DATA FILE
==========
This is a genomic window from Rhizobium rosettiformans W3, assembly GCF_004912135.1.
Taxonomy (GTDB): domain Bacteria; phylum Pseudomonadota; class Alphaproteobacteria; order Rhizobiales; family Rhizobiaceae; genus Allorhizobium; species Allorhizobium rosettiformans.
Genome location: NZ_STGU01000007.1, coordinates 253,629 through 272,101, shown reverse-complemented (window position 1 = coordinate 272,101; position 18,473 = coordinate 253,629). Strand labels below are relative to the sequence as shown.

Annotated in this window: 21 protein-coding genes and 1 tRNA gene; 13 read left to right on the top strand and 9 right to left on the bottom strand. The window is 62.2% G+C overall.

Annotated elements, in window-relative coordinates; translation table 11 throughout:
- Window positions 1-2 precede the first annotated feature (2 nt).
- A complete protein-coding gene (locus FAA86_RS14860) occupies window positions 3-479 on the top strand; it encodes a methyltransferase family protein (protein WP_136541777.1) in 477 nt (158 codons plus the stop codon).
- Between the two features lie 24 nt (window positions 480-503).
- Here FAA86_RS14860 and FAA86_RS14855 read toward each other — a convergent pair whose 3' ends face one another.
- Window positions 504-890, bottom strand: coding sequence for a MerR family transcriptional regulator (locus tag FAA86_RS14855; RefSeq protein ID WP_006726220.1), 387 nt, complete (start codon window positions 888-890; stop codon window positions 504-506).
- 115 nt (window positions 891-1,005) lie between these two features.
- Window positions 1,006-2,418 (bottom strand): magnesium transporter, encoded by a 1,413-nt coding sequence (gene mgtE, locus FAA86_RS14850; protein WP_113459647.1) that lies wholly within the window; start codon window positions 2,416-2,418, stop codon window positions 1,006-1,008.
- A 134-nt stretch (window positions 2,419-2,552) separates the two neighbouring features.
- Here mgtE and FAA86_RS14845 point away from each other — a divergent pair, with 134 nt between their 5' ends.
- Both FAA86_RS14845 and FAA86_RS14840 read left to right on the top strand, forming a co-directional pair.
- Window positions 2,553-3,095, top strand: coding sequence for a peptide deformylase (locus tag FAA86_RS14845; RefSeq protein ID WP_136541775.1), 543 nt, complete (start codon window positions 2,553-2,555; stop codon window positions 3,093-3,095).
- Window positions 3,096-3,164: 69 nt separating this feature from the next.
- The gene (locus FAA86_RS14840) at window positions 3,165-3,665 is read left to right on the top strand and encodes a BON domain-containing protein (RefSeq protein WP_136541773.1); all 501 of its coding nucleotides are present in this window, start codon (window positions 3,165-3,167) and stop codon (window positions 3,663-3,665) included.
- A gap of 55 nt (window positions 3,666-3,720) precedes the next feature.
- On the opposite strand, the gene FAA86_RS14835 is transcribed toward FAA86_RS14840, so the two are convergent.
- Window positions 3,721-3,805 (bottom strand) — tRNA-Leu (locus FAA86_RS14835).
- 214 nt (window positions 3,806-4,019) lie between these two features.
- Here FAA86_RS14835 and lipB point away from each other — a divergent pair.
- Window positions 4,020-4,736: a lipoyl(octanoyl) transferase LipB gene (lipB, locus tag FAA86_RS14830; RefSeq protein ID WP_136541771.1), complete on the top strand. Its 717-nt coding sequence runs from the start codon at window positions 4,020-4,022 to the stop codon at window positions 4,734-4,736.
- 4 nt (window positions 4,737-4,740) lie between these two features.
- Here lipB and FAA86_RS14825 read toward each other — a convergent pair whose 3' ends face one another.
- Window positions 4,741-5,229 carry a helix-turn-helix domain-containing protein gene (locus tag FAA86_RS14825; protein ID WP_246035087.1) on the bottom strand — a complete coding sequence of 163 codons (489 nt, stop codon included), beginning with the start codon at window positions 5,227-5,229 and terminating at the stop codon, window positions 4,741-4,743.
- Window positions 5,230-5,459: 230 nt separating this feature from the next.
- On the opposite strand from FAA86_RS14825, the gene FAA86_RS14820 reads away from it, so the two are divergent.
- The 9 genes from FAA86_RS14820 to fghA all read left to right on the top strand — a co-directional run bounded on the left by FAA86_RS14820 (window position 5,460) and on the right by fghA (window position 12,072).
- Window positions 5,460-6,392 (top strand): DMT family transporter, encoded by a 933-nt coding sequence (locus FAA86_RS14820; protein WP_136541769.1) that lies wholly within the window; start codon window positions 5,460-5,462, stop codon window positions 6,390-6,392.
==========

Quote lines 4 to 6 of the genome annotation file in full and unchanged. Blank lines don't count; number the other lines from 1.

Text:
Annotated in this window: 21 protein-coding genes and 1 tRNA gene; 13 read left to right on the top strand and 9 right to left on the bottom strand. The window is 62.2% G+C overall.

Annotated elements, in window-relative coordinates; translation table 11 throughout:
- Window positions 1-2 precede the first annotated feature (2 nt).